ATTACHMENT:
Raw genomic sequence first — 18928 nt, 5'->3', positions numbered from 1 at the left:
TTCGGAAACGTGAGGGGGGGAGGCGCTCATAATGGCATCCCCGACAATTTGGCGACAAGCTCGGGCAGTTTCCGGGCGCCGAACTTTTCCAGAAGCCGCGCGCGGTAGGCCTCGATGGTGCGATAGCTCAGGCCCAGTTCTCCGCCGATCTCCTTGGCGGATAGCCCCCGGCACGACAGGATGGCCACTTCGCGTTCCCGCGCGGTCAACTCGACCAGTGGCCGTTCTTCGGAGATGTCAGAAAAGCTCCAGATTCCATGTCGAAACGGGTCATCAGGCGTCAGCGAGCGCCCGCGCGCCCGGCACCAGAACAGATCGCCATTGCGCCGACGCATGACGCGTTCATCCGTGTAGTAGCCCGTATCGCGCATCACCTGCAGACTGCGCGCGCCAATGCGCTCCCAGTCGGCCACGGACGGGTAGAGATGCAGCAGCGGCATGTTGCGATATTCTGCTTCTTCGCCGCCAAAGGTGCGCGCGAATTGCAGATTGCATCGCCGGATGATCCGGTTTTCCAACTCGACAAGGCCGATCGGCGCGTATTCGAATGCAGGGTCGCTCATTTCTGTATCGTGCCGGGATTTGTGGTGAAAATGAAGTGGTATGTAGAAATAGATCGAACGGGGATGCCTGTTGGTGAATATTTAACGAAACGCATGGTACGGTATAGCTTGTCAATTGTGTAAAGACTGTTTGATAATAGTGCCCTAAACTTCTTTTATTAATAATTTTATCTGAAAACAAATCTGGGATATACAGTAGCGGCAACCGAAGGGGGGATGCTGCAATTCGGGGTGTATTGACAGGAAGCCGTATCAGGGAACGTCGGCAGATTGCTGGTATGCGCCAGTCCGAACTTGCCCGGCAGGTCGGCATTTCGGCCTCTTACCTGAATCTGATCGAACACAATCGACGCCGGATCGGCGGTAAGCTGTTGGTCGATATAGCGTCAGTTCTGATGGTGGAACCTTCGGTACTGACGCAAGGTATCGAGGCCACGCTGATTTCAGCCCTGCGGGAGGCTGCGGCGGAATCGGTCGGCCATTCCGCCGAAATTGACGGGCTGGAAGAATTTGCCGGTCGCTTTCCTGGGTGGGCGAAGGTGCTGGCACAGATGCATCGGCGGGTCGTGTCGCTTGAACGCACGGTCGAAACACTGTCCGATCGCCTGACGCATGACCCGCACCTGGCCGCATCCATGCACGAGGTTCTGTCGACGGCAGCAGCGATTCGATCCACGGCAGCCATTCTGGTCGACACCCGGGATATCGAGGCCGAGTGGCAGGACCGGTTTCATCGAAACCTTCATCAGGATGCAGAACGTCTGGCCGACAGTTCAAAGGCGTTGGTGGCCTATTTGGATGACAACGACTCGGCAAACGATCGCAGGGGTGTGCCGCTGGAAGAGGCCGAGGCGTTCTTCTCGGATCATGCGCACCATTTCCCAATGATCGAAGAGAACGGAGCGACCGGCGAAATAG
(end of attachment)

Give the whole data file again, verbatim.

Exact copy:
Raw genomic sequence first — 18928 nt, 5'->3', positions numbered from 1 at the left:
TTCGGAAACGTGAGGGGGGGAGGCGCTCATAATGGCATCCCCGACAATTTGGCGACAAGCTCGGGCAGTTTCCGGGCGCCGAACTTTTCCAGAAGCCGCGCGCGGTAGGCCTCGATGGTGCGATAGCTCAGGCCCAGTTCTCCGCCGATCTCCTTGGCGGATAGCCCCCGGCACGACAGGATGGCCACTTCGCGTTCCCGCGCGGTCAACTCGACCAGTGGCCGTTCTTCGGAGATGTCAGAAAAGCTCCAGATTCCATGTCGAAACGGGTCATCAGGCGTCAGCGAGCGCCCGCGCGCCCGGCACCAGAACAGATCGCCATTGCGCCGACGCATGACGCGTTCATCCGTGTAGTAGCCCGTATCGCGCATCACCTGCAGACTGCGCGCGCCAATGCGCTCCCAGTCGGCCACGGACGGGTAGAGATGCAGCAGCGGCATGTTGCGATATTCTGCTTCTTCGCCGCCAAAGGTGCGCGCGAATTGCAGATTGCATCGCCGGATGATCCGGTTTTCCAACTCGACAAGGCCGATCGGCGCGTATTCGAATGCAGGGTCGCTCATTTCTGTATCGTGCCGGGATTTGTGGTGAAAATGAAGTGGTATGTAGAAATAGATCGAACGGGGATGCCTGTTGGTGAATATTTAACGAAACGCATGGTACGGTATAGCTTGTCAATTGTGTAAAGACTGTTTGATAATAGTGCCCTAAACTTCTTTTATTAATAATTTTATCTGAAAACAAATCTGGGATATACAGTAGCGGCAACCGAAGGGGGGATGCTGCAATTCGGGGTGTATTGACAGGAAGCCGTATCAGGGAACGTCGGCAGATTGCTGGTATGCGCCAGTCCGAACTTGCCCGGCAGGTCGGCATTTCGGCCTCTTACCTGAATCTGATCGAACACAATCGACGCCGGATCGGCGGTAAGCTGTTGGTCGATATAGCGTCAGTTCTGATGGTGGAACCTTCGGTACTGACGCAAGGTATCGAGGCCACGCTGATTTCAGCCCTGCGGGAGGCTGCGGCGGAATCGGTCGGCCATTCCGCCGAAATTGACGGGCTGGAAGAATTTGCCGGTCGCTTTCCTGGGTGGGCGAAGGTGCTGGCACAGATGCATCGGCGGGTCGTGTCGCTTGAACGCACGGTCGAAACACTGTCCGATCGCCTGACGCATGACCCGCACCTGGCCGCATCCATGCACGAGGTTCTGTCGACGGCAGCAGCGATTCGATCCACGGCAGCCATTCTGGTCGACACCCGGGATATCGAGGCCGAGTGGCAGGACCGGTTTCATCGAAACCTTCATCAGGATGCAGAACGTCTGGCCGACAGTTCAAAGGCGTTGGTGGCCTATTTGGATGACAACGACTCGGCAAACGATCGCAGGGGTGTGCCGCTGGAAGAGGCCGAGGCGTTCTTCTCGGATCATGCGCACCATTTCCCAATGATCGAAGAGAACGGAGCGACCGGCGAAATAG